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1927 Prototype Trailer

1951 Vagabond Trailer

1953 Vagabond Trailer

1961 Holiday House Trailer

1940 Vagabond Trailer

1961 TrailorBoat Trailer

1950 Vagabond Trailer

1938 Hayes Trailer

1948 Prototype Trailer

1950 Schult Trailer


1927 Prototype - Holt 


Several years ago my wife and I were on a two month camping trip, towing one of my antique travel trailers, fulfilling one of our dreams.  Well, then it happened.  Something every guy dreams of.  Tooling along at about 60 mph. my wife suddenly scares me by saying, “Pull over”.  I thought there was something wrong.  I maneuvered the truck and trailer to the side of the road and asked “What’s up?”  Her response,“ I think I saw an antique trailer and didn’t tell you, and now I feel guilty.”  Wow. After 40 years of marriage, she is finally rubbernecking for cars and trailers. I’m a success.   Now the good part: “When did you see it, honey”?   “Oh, about 45 minutes ago.”   Pretty sly if you ask me.  She didn’t think that after 45 minutes I would turn back.   She also told me that it was completely covered up and probably a horse trailer. But then she made the mistake of telling me that what she could make out was a wooden wheel.   Much to her surprise, I turned around, and went back, on the prowl.  The rest is history. 


When we finally found the trailer again, it was in a locked up storage yard behind a fence.  “Honey, I’ll be right back, don’t worry”.  I scaled the fence, peeled back the tarp, and lo and behold, I darn near needed a defribullator.  What Jenay spotted was what many now think is one of oldest, if not the oldest, travel trailer in the country that was NEVER USED.  Just recently pulled out of the barn by the granddaughter of the builder.  Pulled out of the barn after sitting on blocks with never a tire on those wooden wheels since 1927.  That’s right, 82 years, hidden away, never seen before.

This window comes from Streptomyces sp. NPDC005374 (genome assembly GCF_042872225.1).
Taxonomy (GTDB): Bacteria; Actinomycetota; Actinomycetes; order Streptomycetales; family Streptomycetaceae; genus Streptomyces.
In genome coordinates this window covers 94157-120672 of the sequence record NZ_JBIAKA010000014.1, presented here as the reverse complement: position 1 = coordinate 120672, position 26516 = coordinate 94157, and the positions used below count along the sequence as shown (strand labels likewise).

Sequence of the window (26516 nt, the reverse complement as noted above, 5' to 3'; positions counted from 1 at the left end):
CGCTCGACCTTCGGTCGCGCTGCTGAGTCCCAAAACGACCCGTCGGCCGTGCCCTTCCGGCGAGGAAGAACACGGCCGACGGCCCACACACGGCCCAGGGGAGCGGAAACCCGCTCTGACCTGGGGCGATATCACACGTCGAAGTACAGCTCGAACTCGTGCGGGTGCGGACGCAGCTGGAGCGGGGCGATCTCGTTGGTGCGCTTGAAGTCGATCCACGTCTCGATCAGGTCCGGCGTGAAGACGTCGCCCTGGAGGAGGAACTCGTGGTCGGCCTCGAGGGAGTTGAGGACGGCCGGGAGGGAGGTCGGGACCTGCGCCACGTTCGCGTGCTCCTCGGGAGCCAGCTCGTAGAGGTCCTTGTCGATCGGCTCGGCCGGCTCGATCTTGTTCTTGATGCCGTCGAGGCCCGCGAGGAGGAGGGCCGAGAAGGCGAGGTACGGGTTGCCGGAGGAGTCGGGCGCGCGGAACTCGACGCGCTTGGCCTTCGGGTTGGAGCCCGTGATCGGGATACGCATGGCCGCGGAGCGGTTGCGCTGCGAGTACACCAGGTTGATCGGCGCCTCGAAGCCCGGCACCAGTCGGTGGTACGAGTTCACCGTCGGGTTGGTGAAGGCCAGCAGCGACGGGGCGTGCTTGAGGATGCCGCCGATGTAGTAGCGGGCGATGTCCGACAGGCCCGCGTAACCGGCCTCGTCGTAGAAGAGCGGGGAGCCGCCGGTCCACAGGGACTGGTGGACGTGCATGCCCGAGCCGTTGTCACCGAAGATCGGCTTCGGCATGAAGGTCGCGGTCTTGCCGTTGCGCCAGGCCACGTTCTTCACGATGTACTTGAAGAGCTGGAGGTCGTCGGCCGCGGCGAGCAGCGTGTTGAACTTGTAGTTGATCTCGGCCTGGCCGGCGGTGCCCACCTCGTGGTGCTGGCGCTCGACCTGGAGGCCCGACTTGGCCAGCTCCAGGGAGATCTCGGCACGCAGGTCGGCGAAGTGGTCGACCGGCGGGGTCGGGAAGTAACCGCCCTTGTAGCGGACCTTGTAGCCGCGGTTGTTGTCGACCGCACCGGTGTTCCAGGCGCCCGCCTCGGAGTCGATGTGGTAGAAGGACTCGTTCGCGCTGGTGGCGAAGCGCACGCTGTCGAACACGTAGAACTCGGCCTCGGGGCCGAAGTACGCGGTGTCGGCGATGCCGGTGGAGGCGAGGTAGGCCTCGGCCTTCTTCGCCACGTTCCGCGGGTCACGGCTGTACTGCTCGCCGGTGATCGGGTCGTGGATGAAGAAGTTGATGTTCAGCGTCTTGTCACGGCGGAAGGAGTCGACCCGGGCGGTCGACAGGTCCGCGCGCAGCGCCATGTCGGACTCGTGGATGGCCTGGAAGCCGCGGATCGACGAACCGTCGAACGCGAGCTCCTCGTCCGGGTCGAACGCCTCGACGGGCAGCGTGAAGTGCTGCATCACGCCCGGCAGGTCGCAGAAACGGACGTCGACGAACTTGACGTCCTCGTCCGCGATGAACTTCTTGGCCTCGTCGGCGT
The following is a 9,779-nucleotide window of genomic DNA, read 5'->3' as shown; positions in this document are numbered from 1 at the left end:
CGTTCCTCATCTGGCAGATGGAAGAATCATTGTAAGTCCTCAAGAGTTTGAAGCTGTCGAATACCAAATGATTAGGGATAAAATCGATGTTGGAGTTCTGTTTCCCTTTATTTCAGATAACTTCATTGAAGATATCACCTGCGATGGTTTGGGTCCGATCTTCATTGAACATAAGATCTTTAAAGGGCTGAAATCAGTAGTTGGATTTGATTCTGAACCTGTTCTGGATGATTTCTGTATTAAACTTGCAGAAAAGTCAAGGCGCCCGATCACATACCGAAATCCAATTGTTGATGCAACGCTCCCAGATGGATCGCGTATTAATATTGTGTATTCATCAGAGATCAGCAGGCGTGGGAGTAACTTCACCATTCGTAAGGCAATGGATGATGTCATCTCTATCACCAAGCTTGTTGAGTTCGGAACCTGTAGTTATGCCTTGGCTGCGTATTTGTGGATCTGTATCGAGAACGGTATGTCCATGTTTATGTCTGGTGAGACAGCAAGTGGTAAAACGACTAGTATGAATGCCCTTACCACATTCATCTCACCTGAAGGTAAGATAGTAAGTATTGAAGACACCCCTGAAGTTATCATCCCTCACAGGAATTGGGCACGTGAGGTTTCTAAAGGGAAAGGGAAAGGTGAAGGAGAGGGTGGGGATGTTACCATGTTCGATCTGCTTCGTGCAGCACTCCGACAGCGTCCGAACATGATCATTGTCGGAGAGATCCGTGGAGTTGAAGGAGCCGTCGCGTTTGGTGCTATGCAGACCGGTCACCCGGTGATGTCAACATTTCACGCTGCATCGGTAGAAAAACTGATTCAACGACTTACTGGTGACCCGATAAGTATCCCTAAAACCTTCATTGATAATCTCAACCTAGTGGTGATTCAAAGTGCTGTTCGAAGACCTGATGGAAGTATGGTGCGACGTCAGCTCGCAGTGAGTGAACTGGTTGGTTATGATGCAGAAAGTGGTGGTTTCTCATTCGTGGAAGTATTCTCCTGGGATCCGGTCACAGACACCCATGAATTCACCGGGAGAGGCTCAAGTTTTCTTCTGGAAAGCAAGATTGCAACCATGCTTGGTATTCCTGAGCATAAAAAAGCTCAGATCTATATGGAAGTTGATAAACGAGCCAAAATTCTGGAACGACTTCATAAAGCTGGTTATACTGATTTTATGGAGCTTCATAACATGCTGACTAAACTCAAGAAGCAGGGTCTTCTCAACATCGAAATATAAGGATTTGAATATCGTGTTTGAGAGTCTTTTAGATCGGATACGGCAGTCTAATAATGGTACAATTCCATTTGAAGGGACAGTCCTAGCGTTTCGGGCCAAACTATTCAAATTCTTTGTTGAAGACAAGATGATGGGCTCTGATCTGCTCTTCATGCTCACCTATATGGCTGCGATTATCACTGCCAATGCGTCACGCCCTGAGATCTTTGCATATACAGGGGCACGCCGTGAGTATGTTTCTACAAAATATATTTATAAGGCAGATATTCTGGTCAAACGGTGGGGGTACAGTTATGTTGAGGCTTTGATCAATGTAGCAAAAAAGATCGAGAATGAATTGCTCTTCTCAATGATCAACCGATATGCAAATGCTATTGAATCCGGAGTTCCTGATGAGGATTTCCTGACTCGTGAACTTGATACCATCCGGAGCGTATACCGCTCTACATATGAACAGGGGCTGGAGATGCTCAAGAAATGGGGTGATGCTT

Nobody was around and it was late Tuesday night.  There was a nursery school next door and a lady was sweeping the porch. I asked who this yard belonged to and she said the people always come by on either Saturday or Sunday.


Think it was difficult to talk my wife into sticking around for 4 days with the fantasy that they may actually show up?   Fortunately , there was a beautiful spot to camp in and Frank Lloyd Wright’s Fallingwater in the area to see, so Jenay consented to stay.  Saturday morning a couple showed up, as did we, and the real story starts. 


It seems that in 1927 her grandfather started building the trailer in the barn and nearly had it finished at the peak of the great depression.   Due to the economy and his finances, there it stayed.  Rooms were built around it and grandkids used it as a play house.


Now, the old homestead was being sold.  The back of the barn had to be cut open just to remove the trailer.  The family was bickering over what to do with it.  Nobody wanted to sell it, everybody had a different idea.  Out of the barn for just one week when we spotted it, it was being used for storage and was covered with a leaky tarp.  The granddaughter flatly refused to sell it due to the family squabbles.  We left, but I didn’t give up.  I called every couple of months for a year.   Then, one fateful day I received the call.  “It’s getting ruined.  You promised me that if I sold it to you my grandfathers folly would get restored=finished, and possibly into a museum.”  We agreed on a price, I borrowed a flatbed trailer from a friend, and off I went.  Monday morning in Santa Cruz, California, Wednesday afternoon in Farmington, Pennsylvania. I didn’t want to give anyone time the change their minds.


Enjoy the photos. From the first picture of the barn it came out of, through the restoration I personally did 99% of, to the trailer being displayed for 6 months at the famous Petersen Automotive Museum in Beverly  Hills , California. 


Mr. Holts 1927 project. And his granddaughter’s playhouse, and dream coming to fruition.

This trailer was on loan to the Petersen Automotive Museum in Beverly Hills, California.



"Hey Steven,

Recently got a new laptop and just viewed the pics and write up on grandpa’s trailer. It made me cry. Glad it’s being cared for by someone like you with a passion for history.  Thank Jenny for me for having a good eye and a good heart to give it a good home.  It really looked like what  I’m sure my grandpa envisioned. I ’m so glad it got rescued.

Thanks!  Connie"


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